Becoming a Court Clerk in Canada

  • Added:
    Mar 24, 2014
  • Article Views:
  • Word Count:
Becoming a Court Clerk in Canada Photo by Jason White

The court clerks are trained officials who serve justices and attorneys, and perform a variety of tasks right from doing research on a case to preparing arguments in favour of or against it, attending hearings and preparing transcripts that serve as official records.

This is just one aspect of their job profile. The other aspect includes communicating with the parties involved in a case, and providing them with the required information whenever they need and explaining them various court procedures. They also answer their questions and resolve their queries regarding fines, court summons, trial dates, court appearances, outstanding warrants, and sentence and release documents.

The court clerks are also responsible for reviewing the law suits to ensure their accuracy and authenticity. They also examine the documents submitted to the court before, after or during case proceedings.

Employment Opportunities

Every year court clerks are hired by The Ministry of the Attorney General (Ontario Court of Justice, Ontario Superior Court of Justice), municipal courts, boards and tribunals, regional courts, court reporting services, official examiners and judges and attorneys to help review applications, research the cases and write their judicial opinions.

The courts, these days, regardless of the level they operate at, are facing a problem of back log. The increasing number of pending court cases has led to the increased need for professionals who can assist judges, attorneys and court personnel in expediting the process of delivering justice to the citizens.

The employment prospects are bright in this field. Despite this, getting a decent paying job remains a challenge. However, a formal court clerk training in Toronto can enhance the chances of seeking a good job and building a rewarding career in legal and professional environments. For more advanced career opportunities, the individuals may have to undergo higher education after gaining substantial experience working in courts and other professional settings.

But to enter the world of work, a post-secondary diploma in court support services is the minimum requirement. And hands-on-skills training further increases the likelihood of getting a decent paying job.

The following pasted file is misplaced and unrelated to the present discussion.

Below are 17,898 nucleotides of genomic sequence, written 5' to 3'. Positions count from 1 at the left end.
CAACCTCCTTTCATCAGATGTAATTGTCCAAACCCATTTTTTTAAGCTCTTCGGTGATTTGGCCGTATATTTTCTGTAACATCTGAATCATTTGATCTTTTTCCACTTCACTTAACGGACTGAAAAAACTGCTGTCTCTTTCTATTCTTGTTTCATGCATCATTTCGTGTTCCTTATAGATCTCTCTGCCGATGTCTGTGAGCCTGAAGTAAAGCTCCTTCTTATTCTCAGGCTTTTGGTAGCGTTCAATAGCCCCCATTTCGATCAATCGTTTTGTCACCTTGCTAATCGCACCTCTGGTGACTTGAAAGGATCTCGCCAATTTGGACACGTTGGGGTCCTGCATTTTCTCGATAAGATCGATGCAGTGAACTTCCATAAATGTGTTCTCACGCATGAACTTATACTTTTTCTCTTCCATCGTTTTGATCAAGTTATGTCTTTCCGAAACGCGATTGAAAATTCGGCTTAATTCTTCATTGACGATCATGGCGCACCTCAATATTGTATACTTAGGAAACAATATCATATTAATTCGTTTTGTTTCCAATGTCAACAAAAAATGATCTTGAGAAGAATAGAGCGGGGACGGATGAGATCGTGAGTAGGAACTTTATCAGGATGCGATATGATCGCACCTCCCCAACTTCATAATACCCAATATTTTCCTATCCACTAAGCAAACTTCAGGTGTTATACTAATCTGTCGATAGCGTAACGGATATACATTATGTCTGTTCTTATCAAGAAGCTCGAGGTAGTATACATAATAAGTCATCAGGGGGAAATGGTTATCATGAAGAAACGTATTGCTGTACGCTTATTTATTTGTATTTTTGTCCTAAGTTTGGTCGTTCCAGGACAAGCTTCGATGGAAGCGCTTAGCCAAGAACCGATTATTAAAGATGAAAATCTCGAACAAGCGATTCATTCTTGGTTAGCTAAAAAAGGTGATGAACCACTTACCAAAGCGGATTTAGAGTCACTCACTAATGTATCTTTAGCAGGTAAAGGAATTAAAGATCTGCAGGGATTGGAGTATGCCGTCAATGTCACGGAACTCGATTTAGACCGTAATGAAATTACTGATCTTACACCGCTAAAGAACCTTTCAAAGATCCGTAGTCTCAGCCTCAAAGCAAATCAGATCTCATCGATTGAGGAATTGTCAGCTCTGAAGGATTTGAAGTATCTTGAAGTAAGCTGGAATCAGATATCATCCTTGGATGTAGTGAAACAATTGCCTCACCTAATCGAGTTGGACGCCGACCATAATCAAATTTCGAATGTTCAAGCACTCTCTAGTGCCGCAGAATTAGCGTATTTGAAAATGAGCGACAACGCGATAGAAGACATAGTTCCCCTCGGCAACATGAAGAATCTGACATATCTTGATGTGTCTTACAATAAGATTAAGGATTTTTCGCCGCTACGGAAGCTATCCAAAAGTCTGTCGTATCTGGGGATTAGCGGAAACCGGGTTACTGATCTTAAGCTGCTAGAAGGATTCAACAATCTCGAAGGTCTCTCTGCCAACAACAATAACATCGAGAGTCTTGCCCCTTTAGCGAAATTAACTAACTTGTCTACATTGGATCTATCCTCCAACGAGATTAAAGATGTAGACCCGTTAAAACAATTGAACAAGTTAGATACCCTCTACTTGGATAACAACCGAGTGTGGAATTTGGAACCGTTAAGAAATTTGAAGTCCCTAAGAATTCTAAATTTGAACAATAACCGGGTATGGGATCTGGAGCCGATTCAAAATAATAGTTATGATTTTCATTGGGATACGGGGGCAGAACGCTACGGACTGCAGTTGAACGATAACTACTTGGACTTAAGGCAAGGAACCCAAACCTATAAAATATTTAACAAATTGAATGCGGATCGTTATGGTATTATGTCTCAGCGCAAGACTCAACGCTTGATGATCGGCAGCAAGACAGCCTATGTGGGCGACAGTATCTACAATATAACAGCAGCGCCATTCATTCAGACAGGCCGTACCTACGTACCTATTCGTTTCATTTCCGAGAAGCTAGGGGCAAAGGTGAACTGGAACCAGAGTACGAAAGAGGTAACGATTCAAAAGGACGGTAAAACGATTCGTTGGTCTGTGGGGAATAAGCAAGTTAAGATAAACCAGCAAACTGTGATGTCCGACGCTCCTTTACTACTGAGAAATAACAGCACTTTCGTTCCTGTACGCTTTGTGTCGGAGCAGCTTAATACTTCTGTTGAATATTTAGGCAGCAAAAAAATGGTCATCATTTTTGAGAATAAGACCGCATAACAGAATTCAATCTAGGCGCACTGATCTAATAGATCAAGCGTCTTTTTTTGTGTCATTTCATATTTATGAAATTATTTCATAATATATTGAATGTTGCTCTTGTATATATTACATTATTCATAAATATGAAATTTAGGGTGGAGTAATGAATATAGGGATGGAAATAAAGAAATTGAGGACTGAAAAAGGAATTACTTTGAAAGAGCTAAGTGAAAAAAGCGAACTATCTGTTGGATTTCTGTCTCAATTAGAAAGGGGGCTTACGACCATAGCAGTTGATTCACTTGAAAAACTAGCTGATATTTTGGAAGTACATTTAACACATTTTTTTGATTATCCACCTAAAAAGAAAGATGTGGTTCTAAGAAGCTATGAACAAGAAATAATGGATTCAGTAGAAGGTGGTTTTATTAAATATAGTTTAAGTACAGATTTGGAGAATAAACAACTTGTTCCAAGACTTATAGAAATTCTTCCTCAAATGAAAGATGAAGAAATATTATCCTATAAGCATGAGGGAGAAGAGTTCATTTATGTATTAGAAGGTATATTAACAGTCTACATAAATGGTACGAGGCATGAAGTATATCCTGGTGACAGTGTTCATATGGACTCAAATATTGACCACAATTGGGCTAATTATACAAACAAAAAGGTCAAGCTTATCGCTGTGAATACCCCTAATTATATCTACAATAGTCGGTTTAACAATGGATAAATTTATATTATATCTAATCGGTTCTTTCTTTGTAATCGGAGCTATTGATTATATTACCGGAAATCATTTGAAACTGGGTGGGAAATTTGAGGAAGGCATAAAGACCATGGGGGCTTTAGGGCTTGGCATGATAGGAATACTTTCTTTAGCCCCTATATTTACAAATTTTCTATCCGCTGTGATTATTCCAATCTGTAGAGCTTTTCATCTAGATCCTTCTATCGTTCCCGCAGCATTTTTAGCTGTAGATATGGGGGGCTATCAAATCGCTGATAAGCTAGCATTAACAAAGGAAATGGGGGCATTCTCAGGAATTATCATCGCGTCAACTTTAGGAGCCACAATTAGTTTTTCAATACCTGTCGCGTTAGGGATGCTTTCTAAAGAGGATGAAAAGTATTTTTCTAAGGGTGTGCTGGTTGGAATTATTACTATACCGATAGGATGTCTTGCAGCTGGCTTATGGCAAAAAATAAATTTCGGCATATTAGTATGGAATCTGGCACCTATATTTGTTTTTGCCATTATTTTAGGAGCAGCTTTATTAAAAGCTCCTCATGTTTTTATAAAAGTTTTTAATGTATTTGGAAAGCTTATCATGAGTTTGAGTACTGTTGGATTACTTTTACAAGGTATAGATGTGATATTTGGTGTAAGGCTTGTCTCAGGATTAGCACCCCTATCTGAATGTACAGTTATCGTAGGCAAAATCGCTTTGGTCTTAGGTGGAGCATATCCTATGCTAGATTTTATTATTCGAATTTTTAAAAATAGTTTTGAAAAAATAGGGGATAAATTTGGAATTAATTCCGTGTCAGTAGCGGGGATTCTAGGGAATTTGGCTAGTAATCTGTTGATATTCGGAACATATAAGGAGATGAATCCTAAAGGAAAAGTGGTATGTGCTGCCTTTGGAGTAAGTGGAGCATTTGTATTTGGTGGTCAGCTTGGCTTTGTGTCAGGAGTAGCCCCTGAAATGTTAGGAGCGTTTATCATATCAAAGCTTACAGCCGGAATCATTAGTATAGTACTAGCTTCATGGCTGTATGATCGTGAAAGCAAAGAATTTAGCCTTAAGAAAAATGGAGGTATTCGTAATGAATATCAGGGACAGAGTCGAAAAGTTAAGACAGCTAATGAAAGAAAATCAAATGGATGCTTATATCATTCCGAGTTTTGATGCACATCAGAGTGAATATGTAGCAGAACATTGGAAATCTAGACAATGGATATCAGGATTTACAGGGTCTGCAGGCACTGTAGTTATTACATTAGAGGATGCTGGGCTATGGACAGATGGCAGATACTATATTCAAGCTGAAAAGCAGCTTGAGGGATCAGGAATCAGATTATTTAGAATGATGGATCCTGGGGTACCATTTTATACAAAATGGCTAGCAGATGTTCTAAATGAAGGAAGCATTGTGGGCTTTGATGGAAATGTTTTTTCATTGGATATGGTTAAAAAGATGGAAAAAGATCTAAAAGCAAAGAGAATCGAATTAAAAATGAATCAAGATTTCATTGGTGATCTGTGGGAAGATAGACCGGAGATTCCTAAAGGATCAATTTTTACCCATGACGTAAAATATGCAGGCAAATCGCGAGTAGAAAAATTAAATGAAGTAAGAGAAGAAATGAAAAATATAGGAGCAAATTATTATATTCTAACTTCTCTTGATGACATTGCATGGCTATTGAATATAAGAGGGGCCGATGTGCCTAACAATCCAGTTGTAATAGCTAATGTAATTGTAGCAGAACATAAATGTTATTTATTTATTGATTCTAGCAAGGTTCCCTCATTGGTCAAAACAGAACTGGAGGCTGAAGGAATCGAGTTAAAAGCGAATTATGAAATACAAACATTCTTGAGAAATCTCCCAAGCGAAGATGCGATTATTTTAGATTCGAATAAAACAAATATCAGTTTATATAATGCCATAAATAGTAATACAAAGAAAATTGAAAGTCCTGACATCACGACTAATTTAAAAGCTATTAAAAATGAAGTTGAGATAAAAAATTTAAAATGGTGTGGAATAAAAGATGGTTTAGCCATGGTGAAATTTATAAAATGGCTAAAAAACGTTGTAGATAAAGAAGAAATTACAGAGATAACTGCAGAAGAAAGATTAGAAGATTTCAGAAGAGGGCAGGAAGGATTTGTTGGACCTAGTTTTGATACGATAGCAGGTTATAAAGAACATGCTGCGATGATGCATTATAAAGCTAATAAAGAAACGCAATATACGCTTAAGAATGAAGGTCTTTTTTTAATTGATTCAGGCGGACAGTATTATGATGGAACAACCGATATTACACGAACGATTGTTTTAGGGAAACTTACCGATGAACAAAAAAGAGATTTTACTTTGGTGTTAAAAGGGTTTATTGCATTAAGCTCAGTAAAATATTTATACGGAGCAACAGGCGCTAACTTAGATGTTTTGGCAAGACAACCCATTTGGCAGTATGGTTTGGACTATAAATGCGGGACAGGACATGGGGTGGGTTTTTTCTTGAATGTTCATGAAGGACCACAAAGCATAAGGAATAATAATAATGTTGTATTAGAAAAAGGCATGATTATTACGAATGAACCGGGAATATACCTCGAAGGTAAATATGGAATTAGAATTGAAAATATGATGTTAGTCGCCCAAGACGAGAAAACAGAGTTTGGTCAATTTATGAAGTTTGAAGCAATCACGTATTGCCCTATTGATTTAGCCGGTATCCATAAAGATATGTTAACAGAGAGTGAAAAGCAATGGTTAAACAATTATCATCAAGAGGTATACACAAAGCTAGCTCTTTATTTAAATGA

Court Support Services Programs in Toronto

Many colleges in Toronto offer post-secondary court support services programs in Toronto. However, prospective applicants are recommended to make a thorough research before enrolling into a course. This is because not all colleges provide them with the legal and practical hands-on learning in stimulated courtroom settings.

Centennial College's one-year program in court support services combines classroom learning and municipal court training in Toronto through attendances in the family, criminal, small claims and municipal court settings, attendances at various tribunal hearings and practical, career-oriented assignments. The program prepares students for the roles of court clerks, court monitors or court reporters.

The two-semester program lays emphasis on current issues in Canadian law, ethics and professional conduct, court monitoring and working on word processing applications. The program is taught by experienced faculty members who work within the court systems.

Admission Requirements

Interested students can send their applications online, by mail or in person along with application fee. They also need to submit their secondary school diploma certificate or equivalent, and scores of English Grade 12 C or University or equivalent. Students who do not meet this criterion will need to take English skills assessment by the college.

Author's Profile

Jason White, the author of the article, writes about how to become a court clerk in Canada. In addition, he also discusses various employment opportunities available for court monitors/clerks.

Please Rate this Article
Poor Excellent